Baby Cries When Dad Holds Her (With Practical Ways To Fix It!)

As a mother, you probably love having a baby who snuggles and wants to stay close to you. But every mom needs a break, even just to take a shower or do errands. But what do you do when your baby cries whenever dad holds her?

It’s not uncommon for babies to prefer to stay with mom instead of going to their loving aunts, uncles, grandparents, or even dad. If your baby cries whenever dad holds them, it’s likely to be a temporary problem. To develop the father-baby bond, share feeding duties, use scent cues, experiment with different times, and focus on physical contact.

Keep reading to find out why babies tend to prefer mom over anyone else, what it takes to create a bond between dad and baby, and ways to get your baby to stop crying when dad holds her.

Why do babies cry when Dad holds them?

The most important thing to know is that babies don’t typically cry because they don’t want Dad – it’s really that they want to stay close to Mom. 

Babies cry because they want what is most familiar and comfortable, and often, that is Mom. There are some scientific reasons why babies prefer Mom over Dad or other caregivers, including early bonding in utero, pheromones, and lack of object permanence. It is totally normal for newborns to prefer Mom over Dad.

Usually, babies who cry with Dad will also cry with grandparents, babysitters, siblings, or other caregivers. It is so essential for Dad not to take your baby’s reluctance personally – it’s nature’s way of helping babies feel safe.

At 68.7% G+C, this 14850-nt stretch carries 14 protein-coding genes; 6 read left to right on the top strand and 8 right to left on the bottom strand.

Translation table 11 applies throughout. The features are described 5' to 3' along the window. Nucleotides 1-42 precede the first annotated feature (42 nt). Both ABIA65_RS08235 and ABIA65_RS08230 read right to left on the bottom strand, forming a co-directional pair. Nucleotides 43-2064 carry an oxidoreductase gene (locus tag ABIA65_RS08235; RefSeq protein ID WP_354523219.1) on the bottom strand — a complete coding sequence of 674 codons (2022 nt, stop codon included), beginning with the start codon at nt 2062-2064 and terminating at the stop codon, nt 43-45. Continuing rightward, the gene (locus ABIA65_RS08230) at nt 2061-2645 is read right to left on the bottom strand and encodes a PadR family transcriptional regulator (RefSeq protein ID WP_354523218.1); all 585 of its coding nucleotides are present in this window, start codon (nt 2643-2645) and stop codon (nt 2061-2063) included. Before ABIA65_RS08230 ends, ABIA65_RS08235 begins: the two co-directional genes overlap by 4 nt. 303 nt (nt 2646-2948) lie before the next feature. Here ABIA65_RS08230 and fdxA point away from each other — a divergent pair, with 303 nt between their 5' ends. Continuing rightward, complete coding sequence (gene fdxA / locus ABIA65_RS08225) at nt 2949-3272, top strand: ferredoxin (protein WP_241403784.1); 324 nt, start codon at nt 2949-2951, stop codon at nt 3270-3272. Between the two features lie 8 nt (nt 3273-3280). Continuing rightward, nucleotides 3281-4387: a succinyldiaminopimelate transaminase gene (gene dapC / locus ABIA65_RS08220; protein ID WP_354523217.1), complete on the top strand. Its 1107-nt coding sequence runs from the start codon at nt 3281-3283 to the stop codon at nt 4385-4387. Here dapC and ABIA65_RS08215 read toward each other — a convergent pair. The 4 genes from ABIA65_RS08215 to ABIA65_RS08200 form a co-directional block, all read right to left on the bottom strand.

With a little help, they can learn to feel safe with Dad, too!

Why do babies cry when someone new holds them?

Babies can hear and smell in the third trimester, and often the mother is the primary caregiver in the first moments after birth, so babies tend to latch onto their mothers immediately.

Additionally, because she hasn’t developed object permanence when a baby doesn’t see her mother, she thinks Mom is gone and not coming back, which causes great anxiety. Fortunately, object permanence develops somewhere between 4 and 8 months of age, so babies will soon learn that being handed to Dad doesn’t mean Mom is leaving forever.

Because babies are hard-wired to prefer Mom, they will likely cry when others try to hold them. They are super attached to Mom from the womb and don’t realize that when she leaves, she will come back. Helping babies trust other caregivers, including Dad, may take some effort.

A baby’s instinct to stay close to Mom is very strong., but with practice and training, your baby will learn that Dad is a safe and loving caregiver.

Will my baby ever get attached to Dad?

Since your baby is wired to prefer you as her caregiver, you might think it easier to just take care of things yourself. However, it is important for your baby to attach to Dad, too, as there are many benefits of father-baby bonding, including improved mental and physical health for the baby and less stress for Mom and Dad.

If you and Dad put in the time and effort, she will bond with him and ultimately accept him as a caregiver and loving parent. It is good to start the attachment process sooner rather than later, but even if your older baby cries with Dad, it is never too late to start.

Here are some suggestions to help with the Dad-baby bonding process!

How to get your baby to stop crying when dad holds her

From personal experience, I know how frustrating it can be when your baby only wants you. It can also be upsetting to Dad when the baby cries every time he holds her.

After lots of research, I have discovered some tried-and-true tricks for helping your baby bond with her Dad so they can enjoy their time together and you can take a much-needed break.

These are the best ways to get babies to stop crying when Dad is holding them: